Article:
Amateur astronomer catches image of Jupiter hit by a large object

Jupiter is like the hockey goalie of the heavens. This week, the solar system’s largest planet stopped another large object, scientists said.

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José Luis Pereira, an amateur astronomer from Brazil, captured a bright flash Monday night on Jupiter’s surface, Space.com reported.

Scientists are unsure whether the object was a large rock, an asteroid or even a comet. Whatever it was, it caused a bright flash in the planet’s atmosphere.

“I am an assiduous planetary observer,” Pereira told Space.com in a written statement Tuesday. “When the planets Jupiter, Saturn and Mars are in opposition, I try to make images in every possible night of clear skies. Especially [of] the planet Jupiter, my favorite.”

Pereira set up his equipment in São Caetano do Sul in southeastern Brazil, Space.com reported. He went to bed after feeding the 25 videos he reviewed into the DeTeCt program and then was surprised the next day.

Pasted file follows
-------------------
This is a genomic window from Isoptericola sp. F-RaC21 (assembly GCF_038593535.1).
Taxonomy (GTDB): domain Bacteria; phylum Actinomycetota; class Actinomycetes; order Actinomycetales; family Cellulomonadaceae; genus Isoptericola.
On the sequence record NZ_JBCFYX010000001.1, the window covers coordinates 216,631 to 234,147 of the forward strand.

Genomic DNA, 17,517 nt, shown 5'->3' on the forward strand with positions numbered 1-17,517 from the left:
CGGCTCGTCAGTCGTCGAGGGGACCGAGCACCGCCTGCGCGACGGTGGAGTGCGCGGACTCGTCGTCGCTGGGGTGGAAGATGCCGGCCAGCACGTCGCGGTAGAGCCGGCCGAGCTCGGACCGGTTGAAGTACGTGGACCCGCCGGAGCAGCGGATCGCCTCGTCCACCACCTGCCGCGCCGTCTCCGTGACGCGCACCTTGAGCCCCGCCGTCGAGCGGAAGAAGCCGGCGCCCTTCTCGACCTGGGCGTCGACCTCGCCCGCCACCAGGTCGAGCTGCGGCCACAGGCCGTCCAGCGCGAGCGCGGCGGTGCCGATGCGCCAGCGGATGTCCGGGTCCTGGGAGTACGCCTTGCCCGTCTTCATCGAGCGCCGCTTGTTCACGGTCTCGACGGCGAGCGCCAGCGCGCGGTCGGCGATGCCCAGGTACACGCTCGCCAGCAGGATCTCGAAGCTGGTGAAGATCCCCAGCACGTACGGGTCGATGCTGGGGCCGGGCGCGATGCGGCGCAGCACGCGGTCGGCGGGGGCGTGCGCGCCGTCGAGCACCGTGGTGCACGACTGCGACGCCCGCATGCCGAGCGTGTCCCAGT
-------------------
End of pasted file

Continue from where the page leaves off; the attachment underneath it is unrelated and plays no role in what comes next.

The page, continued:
“To my surprise, in the first video I noticed a different glow on the planet, but I didn’t pay much attention to it as I thought it might be something related to the parameters adopted, and I continued watching normally,” Pereira wrote to Space.com. “So as not to stop the captures in progress for fear that weather conditions would worsen, I didn’t check the first video.”

“I checked the result only on the morning of the 14th, when the program alerted me to the high probability of impact and verified that there was indeed a record in the first video of the night,” Pereira wrote.

Pereira sent the information to Marc Delcroix of the French Astronomical Society, who confirmed that the video had captured an impact that occurred at 6:39 p.m. EDT on Monday, Space.com reported.

“For me, it was a moment of great emotion, as I have been looking for a record of (such an) event for many years,” Pereira wrote.